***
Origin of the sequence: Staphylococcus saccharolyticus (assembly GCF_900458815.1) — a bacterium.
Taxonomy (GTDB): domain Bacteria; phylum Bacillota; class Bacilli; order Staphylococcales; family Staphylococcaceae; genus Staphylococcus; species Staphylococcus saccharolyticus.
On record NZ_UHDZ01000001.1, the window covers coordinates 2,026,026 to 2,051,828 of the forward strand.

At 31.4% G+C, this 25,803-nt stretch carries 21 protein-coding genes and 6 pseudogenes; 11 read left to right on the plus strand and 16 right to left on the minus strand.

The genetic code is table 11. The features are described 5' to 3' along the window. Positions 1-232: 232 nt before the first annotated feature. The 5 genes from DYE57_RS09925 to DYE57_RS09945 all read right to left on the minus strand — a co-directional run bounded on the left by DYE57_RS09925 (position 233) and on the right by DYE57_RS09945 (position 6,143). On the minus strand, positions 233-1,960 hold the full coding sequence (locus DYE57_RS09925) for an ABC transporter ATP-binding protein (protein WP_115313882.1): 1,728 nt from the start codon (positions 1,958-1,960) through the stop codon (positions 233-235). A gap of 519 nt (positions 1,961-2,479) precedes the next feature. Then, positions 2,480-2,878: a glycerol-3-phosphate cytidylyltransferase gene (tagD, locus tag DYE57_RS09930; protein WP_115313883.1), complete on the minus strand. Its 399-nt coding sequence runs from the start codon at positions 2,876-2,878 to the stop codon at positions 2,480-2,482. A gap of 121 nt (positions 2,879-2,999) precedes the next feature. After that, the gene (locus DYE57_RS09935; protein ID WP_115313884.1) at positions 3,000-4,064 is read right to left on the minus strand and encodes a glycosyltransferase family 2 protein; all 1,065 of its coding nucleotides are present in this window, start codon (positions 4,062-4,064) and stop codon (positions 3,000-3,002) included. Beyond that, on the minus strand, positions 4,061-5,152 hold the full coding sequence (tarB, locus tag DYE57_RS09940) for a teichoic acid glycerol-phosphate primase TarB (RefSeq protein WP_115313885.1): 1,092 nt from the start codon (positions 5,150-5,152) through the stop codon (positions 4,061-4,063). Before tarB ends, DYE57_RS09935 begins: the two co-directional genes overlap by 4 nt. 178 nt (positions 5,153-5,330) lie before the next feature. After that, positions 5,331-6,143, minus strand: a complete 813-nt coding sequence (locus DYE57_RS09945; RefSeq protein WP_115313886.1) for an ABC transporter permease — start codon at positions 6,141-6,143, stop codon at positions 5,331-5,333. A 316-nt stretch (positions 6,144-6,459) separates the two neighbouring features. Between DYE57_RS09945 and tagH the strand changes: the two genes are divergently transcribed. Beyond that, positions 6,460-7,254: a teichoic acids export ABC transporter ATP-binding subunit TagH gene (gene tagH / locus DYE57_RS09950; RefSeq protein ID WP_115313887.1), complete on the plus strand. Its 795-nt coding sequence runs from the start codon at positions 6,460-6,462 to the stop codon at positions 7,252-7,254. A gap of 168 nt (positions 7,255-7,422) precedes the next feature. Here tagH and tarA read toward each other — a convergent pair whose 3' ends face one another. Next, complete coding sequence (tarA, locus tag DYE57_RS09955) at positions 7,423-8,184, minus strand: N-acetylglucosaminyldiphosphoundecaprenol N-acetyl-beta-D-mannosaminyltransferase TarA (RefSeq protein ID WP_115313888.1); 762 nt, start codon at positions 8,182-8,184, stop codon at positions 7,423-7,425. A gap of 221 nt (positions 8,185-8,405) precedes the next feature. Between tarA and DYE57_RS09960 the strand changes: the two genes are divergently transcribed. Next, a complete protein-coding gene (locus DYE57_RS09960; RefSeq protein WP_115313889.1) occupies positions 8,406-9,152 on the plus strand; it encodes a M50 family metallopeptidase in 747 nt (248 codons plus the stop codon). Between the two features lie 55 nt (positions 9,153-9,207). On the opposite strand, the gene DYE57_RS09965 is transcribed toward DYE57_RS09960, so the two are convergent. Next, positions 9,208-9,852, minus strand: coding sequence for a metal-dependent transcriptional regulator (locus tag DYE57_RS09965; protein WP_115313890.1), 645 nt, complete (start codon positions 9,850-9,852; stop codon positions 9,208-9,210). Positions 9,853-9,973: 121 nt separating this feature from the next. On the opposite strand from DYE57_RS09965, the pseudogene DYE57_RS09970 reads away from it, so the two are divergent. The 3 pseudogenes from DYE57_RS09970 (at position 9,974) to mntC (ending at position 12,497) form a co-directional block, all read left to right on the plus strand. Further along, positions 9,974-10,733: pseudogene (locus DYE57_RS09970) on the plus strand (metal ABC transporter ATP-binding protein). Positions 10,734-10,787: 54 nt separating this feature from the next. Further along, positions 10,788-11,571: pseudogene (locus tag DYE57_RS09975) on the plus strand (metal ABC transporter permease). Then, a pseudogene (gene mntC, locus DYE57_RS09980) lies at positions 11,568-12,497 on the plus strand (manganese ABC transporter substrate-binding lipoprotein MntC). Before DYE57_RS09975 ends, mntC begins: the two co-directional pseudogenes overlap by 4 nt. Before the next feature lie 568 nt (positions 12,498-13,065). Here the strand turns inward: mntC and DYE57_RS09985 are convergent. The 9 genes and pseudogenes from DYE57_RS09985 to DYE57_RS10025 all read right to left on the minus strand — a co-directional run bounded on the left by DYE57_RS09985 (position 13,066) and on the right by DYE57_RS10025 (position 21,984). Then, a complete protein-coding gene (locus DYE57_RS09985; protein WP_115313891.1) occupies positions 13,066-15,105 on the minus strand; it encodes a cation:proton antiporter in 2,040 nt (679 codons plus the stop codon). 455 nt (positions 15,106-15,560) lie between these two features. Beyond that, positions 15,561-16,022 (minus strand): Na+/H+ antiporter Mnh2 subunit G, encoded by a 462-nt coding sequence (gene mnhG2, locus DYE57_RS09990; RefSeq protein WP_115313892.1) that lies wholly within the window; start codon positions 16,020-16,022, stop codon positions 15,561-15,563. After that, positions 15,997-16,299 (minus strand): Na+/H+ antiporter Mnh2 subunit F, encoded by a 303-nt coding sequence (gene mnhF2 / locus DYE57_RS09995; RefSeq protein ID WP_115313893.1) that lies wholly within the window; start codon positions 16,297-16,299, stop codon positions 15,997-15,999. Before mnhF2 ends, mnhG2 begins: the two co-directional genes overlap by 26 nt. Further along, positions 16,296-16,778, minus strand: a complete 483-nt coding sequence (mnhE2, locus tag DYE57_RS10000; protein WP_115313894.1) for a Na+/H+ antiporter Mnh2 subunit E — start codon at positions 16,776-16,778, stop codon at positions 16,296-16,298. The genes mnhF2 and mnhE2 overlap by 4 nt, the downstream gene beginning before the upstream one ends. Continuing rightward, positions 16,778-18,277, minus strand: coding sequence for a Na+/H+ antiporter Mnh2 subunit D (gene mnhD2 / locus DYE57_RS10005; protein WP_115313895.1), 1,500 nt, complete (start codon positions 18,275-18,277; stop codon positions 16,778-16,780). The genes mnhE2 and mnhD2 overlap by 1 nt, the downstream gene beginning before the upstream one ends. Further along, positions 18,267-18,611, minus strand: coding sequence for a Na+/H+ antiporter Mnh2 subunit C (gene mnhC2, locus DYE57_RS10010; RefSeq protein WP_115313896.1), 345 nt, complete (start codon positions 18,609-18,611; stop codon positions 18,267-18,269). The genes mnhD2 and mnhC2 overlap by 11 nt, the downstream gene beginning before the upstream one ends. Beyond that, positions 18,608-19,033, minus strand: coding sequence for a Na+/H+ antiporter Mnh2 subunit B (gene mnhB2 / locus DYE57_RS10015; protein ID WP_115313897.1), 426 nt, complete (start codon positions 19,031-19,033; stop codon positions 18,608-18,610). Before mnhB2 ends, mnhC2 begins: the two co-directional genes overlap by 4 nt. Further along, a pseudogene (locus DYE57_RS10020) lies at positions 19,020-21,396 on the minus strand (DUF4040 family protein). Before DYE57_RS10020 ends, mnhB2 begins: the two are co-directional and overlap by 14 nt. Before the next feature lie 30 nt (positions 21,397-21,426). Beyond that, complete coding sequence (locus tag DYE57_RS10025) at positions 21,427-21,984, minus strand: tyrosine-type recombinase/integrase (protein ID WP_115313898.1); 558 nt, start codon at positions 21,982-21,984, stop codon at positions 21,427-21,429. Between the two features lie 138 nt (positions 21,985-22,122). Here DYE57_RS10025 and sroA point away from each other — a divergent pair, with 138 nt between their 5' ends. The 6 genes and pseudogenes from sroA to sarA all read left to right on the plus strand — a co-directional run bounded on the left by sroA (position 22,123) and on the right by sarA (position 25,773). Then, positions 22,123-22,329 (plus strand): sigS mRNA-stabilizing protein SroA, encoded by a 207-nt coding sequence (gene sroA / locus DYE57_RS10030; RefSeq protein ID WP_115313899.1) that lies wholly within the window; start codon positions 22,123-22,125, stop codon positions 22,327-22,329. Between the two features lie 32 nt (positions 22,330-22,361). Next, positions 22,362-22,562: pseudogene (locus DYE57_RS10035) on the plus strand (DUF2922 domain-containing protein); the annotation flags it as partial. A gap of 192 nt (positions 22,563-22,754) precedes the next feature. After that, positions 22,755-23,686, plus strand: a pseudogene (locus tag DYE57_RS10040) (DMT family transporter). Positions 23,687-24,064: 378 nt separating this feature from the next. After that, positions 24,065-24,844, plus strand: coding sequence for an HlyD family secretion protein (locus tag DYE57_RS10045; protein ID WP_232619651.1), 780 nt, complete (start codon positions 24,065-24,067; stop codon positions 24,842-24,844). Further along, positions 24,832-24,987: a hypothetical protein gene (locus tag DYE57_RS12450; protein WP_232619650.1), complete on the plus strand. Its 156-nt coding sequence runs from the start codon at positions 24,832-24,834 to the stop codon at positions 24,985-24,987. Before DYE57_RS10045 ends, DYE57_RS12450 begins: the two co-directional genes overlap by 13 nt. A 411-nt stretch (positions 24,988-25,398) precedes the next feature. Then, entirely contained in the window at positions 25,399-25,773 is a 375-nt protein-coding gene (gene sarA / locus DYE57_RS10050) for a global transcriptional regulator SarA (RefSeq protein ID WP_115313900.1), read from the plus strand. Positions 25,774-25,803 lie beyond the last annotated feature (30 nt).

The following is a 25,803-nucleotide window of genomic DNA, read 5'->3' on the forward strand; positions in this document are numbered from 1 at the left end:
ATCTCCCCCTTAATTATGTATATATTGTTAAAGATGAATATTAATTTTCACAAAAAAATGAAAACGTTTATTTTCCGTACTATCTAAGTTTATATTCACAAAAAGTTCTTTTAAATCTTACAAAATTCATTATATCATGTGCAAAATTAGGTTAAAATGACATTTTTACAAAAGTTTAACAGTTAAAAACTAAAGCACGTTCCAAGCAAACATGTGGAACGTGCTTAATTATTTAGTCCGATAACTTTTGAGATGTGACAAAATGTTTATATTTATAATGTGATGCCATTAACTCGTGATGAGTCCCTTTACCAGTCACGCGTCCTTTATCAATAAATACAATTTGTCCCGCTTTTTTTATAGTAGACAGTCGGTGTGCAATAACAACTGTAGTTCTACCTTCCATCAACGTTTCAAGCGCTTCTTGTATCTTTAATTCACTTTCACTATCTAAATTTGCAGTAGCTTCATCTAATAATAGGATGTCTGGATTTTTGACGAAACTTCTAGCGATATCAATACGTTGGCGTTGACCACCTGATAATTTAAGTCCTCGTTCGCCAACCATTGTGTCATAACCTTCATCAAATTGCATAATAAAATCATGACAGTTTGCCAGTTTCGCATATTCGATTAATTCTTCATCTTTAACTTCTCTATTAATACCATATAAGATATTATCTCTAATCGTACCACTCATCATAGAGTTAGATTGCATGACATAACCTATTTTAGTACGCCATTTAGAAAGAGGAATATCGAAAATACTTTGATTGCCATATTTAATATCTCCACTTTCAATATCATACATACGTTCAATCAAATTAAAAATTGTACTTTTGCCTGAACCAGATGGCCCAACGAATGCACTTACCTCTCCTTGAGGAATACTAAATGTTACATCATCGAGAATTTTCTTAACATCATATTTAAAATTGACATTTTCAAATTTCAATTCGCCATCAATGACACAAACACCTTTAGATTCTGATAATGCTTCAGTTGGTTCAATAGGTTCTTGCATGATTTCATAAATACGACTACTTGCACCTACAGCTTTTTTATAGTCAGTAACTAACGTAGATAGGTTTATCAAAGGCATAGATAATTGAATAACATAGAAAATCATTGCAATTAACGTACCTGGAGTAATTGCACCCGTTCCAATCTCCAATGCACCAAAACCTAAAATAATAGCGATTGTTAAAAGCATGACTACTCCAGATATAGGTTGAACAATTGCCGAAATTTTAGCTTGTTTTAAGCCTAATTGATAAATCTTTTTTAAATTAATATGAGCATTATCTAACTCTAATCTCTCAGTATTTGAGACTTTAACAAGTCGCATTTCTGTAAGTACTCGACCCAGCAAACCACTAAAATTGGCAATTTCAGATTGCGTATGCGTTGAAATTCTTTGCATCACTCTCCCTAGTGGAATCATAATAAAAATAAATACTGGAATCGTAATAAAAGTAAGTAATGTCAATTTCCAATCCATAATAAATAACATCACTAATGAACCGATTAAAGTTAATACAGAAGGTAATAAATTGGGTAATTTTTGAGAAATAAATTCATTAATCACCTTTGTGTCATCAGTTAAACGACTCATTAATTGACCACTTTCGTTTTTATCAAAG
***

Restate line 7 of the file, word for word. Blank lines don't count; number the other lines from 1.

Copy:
ATCTCCCCCTTAATTATGTATATATTGTTAAAGATGAATATTAATTTTCACAAAAAAATGAAAACGTTTATTTTCCGTACTATCTAAGTTTATATTCACAAAAAGTTCTTTTAAATCTTACAAAATTCATTATATCATGTGCAAAATTAGGTTAAAATGACATTTTTACAAAAGTTTAACAGTTAAAAACTAAAGCACGTTCCAAGCAAACATGTGGAACGTGCTTAATTATTTAGTCCGATAACTTTTGAGATGTGACAAAATGTTTATATTTATAATGTGATGCCATTAACTCGTGATGAGTCCCTTTACCAGTCACGCGTCCTTTATCAATAAATACAATTTGTCCCGCTTTTTTTATAGTAGACAGTCGGTGTGCAATAACAACTGTAGTTCTACCTTCCATCAACGTTTCAAGCGCTTCTTGTATCTTTAATTCACTTTCACTATCTAAATTTGCAGTAGCTTCATCTAATAATAGGATGTCTGGATTTTTGACGAAACTTCTAGCGATATCAATACGTTGGCGTTGACCACCTGATAATTTAAGTCCTCGTTCGCCAACCATTGTGTCATAACCTTCATCAAATTGCATAATAAAATCATGACAGTTTGCCAGTTTCGCATATTCGATTAATTCTTCATCTTTAACTTCTCTATTAATACCATATAAGATATTATCTCTAATCGTACCACTCATCATAGAGTTAGATTGCATGACATAACCTATTTTAGTACGCCATTTAGAAAGAGGAATATCGAAAATACTTTGATTGCCATATTTAATATCTCCACTTTCAATATCATACATACGTTCAATCAAATTAAAAATTGTACTTTTGCCTGAACCAGATGGCCCAACGAATGCACTTACCTCTCCTTGAGGAATACTAAATGTTACATCATCGAGAATTTTCTTAACATCATATTTAAAATTGACATTTTCAAATTTCAATTCGCCATCAATGACACAAACACCTTTAGATTCTGATAATGCTTCAGTTGGTTCAATAGGTTCTTGCATGATTTCATAAATACGACTACTTGCACCTACAGCTTTTTTATAGTCAGTAACTAACGTAGATAGGTTTATCAAAGGCATAGATAATTGAATAACATAGAAAATCATTGCAATTAACGTACCTGGAGTAATTGCACCCGTTCCAATCTCCAATGCACCAAAACCTAAAATAATAGCGATTGTTAAAAGCATGACTACTCCAGATATAGGTTGAACAATTGCCGAAATTTTAGCTTGTTTTAAGCCTAATTGATAAATCTTTTTTAAATTAATATGAGCATTATCTAACTCTAATCTCTCAGTATTTGAGACTTTAACAAGTCGCATTTCTGTAAGTACTCGACCCAGCAAACCACTAAAATTGGCAATTTCAGATTGCGTATGCGTTGAAATTCTTTGCATCACTCTCCCTAGTGGAATCATAATAAAAATAAATACTGGAATCGTAATAAAAGTAAGTAATGTCAATTTCCAATCCATAATAAATAACATCACTAATGAACCGATTAAAGTTAATACAGAAGGTAATAAATTGGGTAATTTTTGAGAAATAAATTCATTAATCACCTTTGTGTCATCAGTTAAACGACTCATTAATTGACCACTTTCGTTTTTATCAAAG